Using the embedded atom method (EAM), we have calculated the stable configurations of Pt, Pd, and Ni clusters, containing up to nine adatoms, on the Pt (001) surface. For Pt, we predict that the stable configurations are linear chains oriented along the <110> directions for three and five adatoms, and close-packed islands otherwise. These results, for clusters containing up to seven adatoms, were reported previously in reference 4. For Pd, the results are the same except that the stable configuration predicted for five adatoms is a close-packed island. For Ni, we predict that linear chains are the stable configurations for all numbers of adatoms. In determining these stable configurations, we allowed substrate relaxations. To assess the importance of substrate relaxations, we also performed calculations on an unrelaxed substrate. We found that substrate relaxations are important with regard to the stable configurations, and that allowing relaxation lowers the energies of chains with respect to islands.
We have begun to investigate theoretically the electronic properties of several ideal epitaxial interfaces of diamond with Ni and Cu, both of which enjoy a close lattice match. Of particular interest is the mechanism responsible for formation of the Schottky barrier, which is not yet fully understood at the microscopic level. We find that both the barrier height and the chemical bonding at the interface are strongly dependent on interface orientation (i.e., the relative positioning of the two surfaces). For orientations near the minimum total energy geometry, the calculated Fermi level is apparently pinned around 1.7 and 2.1 eV for the (111) and (001) interfaces, respectively, relative to the valence band maximum. For orientations not near the total energy minimum, the calculated barrier height is zero. A tentative explanation for this difference is proposed.
Pairwise interactions lead to close-packed structures which can be easily described by classical potentials. However, covalent solids such as silicon or silica form open structures which cannot be described by such interactions. We have developed new interatomic force fields which describe the phase stability of silicon and small silicon clusters. We consider three body forces which are adjusted to describe “covalent” →, “metallic” phase transitions instead of small amplitude atomic vibrations. These forces result in a highly accurate phase diagram for crystalline polytypes. Our force filed can be easily modified to describe energies and structures of Sin vapor phase clusters. A key aspect of the cluster problem is the transfer of bond strength from dangling bonds to back bonds. We show as a function of this back bond strength that a covalent →. metallic “first order” structural phase transition occurs in the cluster structures. We also examine the role of three body forces in silica in light of recent pressure measurements. We find that the recently developed pairwise forces are not sufficient to predict accurately the pressure dependence of the structural parameters.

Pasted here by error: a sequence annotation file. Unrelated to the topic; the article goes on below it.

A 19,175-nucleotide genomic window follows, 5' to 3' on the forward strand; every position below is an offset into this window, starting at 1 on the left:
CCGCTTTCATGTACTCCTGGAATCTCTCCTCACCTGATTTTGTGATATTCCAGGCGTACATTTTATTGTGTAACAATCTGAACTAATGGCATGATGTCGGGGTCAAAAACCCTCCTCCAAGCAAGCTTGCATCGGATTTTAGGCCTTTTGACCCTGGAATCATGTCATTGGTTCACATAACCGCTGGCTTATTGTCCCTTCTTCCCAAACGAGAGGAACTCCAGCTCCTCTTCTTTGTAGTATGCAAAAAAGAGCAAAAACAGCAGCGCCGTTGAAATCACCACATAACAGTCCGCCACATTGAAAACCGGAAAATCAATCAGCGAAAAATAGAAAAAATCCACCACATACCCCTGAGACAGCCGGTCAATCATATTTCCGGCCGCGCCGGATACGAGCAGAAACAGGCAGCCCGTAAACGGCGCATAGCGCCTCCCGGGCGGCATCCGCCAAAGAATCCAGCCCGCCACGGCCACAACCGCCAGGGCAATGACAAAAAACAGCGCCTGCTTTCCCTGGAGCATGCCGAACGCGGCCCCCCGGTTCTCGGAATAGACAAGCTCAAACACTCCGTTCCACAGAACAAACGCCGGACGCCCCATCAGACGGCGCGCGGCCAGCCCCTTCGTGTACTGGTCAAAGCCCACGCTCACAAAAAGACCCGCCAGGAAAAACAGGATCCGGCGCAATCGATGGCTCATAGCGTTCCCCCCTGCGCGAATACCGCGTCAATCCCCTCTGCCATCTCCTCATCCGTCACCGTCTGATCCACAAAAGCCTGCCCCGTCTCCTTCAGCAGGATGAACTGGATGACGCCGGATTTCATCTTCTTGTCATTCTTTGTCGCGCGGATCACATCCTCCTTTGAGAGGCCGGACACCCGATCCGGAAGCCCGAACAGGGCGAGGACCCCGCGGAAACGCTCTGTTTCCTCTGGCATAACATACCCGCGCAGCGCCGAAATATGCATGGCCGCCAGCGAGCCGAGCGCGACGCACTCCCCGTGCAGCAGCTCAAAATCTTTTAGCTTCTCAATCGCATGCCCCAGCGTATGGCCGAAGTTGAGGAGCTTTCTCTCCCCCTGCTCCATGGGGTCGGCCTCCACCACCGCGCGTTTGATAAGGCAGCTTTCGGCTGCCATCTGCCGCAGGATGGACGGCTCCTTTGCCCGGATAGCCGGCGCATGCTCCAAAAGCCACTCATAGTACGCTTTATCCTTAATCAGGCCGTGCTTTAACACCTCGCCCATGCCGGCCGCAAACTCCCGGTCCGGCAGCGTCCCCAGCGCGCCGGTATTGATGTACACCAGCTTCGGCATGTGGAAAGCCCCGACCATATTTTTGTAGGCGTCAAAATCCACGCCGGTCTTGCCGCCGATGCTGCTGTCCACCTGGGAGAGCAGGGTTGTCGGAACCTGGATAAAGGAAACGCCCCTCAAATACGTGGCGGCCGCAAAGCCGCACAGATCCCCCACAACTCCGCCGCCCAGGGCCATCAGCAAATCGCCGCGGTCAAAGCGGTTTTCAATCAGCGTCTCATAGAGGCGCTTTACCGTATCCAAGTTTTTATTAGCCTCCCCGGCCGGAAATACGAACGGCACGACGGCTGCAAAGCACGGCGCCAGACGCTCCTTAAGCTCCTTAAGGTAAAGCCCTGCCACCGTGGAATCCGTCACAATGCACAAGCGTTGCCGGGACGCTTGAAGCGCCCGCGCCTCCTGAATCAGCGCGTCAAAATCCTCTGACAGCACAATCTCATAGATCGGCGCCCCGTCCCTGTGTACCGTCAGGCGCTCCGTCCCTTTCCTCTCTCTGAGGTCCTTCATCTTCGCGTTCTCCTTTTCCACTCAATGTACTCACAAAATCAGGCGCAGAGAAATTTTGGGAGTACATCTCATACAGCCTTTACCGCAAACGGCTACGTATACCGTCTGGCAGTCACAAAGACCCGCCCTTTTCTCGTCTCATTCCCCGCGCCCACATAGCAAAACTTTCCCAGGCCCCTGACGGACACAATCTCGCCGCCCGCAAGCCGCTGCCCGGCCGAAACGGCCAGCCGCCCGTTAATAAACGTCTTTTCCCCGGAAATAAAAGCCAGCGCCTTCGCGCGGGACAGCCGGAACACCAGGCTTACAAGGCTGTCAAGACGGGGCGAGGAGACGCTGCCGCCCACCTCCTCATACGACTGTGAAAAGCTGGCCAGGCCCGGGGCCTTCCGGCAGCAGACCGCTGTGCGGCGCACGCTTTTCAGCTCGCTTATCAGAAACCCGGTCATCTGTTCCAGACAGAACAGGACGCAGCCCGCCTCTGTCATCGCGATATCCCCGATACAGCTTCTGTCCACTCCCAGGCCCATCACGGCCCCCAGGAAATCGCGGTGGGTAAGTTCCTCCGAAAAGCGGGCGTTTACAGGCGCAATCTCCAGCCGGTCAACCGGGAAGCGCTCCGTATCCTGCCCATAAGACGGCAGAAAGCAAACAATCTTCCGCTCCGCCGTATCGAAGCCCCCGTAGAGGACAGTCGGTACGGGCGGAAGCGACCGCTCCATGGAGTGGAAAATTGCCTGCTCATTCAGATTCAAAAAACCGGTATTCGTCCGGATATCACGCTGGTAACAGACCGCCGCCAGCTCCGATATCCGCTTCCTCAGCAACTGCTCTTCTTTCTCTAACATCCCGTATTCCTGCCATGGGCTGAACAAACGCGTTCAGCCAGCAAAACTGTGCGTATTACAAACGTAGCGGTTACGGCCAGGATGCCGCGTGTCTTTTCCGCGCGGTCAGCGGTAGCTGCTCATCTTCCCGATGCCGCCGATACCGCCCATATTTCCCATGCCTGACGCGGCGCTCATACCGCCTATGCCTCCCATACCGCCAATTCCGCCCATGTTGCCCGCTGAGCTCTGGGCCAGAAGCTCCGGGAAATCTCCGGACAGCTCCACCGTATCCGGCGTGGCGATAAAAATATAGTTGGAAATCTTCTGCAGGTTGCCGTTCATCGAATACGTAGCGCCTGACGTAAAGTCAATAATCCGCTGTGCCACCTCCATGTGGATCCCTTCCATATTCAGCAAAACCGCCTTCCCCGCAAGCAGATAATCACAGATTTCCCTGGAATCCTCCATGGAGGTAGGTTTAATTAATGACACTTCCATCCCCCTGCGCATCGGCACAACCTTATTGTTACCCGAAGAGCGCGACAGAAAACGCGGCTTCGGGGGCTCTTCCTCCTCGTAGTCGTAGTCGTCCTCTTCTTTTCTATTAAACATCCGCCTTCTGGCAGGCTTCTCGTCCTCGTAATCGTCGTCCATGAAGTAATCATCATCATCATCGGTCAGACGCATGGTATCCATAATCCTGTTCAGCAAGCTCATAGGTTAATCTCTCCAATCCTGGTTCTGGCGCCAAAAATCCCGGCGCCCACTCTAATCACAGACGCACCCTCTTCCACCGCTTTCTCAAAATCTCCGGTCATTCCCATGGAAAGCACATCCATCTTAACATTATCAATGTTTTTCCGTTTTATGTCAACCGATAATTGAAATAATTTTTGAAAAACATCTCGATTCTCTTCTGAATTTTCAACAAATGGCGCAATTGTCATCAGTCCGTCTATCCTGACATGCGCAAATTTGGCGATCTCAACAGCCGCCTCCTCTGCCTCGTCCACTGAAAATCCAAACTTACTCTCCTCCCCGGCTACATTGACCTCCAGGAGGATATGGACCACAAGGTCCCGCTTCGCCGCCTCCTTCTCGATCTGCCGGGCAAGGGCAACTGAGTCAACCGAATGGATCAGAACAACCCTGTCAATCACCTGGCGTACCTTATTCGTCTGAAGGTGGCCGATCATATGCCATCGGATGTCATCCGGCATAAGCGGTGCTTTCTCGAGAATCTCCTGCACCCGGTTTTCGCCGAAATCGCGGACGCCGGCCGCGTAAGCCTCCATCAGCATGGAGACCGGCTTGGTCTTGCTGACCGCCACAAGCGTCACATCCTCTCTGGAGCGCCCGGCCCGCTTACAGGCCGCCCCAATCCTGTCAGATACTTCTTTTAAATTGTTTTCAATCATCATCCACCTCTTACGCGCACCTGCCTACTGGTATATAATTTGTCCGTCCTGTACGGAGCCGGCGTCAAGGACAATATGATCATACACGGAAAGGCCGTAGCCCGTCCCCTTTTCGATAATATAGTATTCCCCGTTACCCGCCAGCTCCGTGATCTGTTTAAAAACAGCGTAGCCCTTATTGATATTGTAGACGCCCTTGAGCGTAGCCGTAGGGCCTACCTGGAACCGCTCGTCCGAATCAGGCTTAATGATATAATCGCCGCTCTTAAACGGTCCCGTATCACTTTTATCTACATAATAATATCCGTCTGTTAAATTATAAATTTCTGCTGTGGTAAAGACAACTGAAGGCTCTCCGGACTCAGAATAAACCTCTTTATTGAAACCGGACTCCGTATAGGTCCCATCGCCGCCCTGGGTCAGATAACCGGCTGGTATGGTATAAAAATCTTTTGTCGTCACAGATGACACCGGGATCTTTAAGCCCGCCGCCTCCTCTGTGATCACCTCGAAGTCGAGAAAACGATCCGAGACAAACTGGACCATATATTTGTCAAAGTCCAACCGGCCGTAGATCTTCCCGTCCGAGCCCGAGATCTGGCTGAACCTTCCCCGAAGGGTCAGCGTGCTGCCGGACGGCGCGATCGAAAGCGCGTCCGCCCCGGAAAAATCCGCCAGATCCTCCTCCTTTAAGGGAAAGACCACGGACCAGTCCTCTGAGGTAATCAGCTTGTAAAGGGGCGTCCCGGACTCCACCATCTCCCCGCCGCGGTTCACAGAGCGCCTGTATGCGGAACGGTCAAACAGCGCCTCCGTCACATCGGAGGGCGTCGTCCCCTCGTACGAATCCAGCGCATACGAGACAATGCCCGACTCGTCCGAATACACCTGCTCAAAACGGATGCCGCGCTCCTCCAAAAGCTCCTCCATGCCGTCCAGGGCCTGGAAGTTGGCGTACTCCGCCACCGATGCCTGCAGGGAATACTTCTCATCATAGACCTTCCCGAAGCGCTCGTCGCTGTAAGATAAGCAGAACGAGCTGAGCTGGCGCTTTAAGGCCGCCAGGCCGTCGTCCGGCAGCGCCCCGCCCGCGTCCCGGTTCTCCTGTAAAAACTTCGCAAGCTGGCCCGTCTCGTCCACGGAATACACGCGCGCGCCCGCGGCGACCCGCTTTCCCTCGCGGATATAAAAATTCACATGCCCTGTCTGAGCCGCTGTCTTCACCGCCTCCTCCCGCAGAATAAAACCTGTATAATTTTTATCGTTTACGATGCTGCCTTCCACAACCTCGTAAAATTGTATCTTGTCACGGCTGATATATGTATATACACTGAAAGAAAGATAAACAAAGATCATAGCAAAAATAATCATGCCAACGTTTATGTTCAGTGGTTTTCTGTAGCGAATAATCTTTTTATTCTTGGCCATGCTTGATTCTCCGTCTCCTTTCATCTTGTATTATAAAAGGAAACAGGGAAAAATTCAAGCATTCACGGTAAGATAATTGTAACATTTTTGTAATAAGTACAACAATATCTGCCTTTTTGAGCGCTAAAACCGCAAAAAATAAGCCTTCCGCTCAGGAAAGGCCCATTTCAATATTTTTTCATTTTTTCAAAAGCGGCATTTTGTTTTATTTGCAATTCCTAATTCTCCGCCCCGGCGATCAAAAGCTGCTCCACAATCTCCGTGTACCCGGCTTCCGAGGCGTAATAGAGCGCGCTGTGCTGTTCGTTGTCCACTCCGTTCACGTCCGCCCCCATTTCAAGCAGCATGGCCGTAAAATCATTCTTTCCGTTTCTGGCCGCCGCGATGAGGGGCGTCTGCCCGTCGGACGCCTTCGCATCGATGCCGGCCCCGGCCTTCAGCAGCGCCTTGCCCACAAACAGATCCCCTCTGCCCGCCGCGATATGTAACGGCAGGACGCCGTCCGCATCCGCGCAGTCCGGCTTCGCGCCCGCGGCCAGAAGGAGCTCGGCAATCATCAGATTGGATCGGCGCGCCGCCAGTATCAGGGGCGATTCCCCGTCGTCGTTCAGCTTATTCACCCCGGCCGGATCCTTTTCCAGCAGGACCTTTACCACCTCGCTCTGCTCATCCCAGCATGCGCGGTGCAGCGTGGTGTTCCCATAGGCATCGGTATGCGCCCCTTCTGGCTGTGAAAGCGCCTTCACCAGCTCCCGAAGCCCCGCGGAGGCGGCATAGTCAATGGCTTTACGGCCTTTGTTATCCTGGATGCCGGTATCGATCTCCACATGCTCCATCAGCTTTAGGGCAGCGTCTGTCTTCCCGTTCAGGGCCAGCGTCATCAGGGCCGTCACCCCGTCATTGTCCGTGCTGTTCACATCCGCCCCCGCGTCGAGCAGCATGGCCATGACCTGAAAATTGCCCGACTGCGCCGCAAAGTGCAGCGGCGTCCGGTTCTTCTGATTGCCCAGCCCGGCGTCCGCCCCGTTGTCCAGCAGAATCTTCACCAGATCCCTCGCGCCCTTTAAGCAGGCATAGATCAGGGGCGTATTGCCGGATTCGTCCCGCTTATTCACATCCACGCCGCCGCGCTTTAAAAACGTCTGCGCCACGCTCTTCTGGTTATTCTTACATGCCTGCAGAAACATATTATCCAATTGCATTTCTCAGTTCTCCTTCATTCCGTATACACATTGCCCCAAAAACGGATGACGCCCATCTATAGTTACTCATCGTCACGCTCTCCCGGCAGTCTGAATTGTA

Using the linear muffin-tin orbital method in the atomic sphere approximation (LMTO-ASA), we studied the electronic structure of the Si(111) interface for four different materials: CaF2, NiSi2, CoSi2, and YSi2. We examined how the interface states and Schottky barrier height depend on the interface atomic structure.
We have derived the embedding energy functional and two body potential of the Embedded Atom Method (EAM) using decreasing exponentials for both the electron density and the two body potential. The embedding function was obtained from the equation of state given by Rose et al. Because of the form of the embedding function, the equilibrium lattice constant, cohesive energy, and bulk modulus are automatically satisfied. The two parameters Φe and γ of the two body potential were determined by fitting to shear modulus and the single vacancy formation energy. Contributions of up to the third nearest neighbors were included in the evaluation of the charge density ρ and the two body potential Φ. The stability and anisotropy of each structure were estimated and compared with the available experimental data.
A detailed study of the pressure-induced phase transitions at zero temperature in InSb up to 40 GPa using a first-principles pseudopotential total-energy method is presented. In addition to InSb(I) (cubic) and (II) (polar β-Sn), we identify InSb(III) as a hexagonal phase (found earlier for GaSb) and (VI) as a polar bcc phase in agreement with recent experiments. New structural models, orthorhombic polar β-Sn and body-centered orthorhombic, are proposed as candidates for the InSb(IV) and (V) phases based on total-energy minimizations. These findings are compared with recent results for GaAs to illustrate the trends in transition paths among III-V compounds.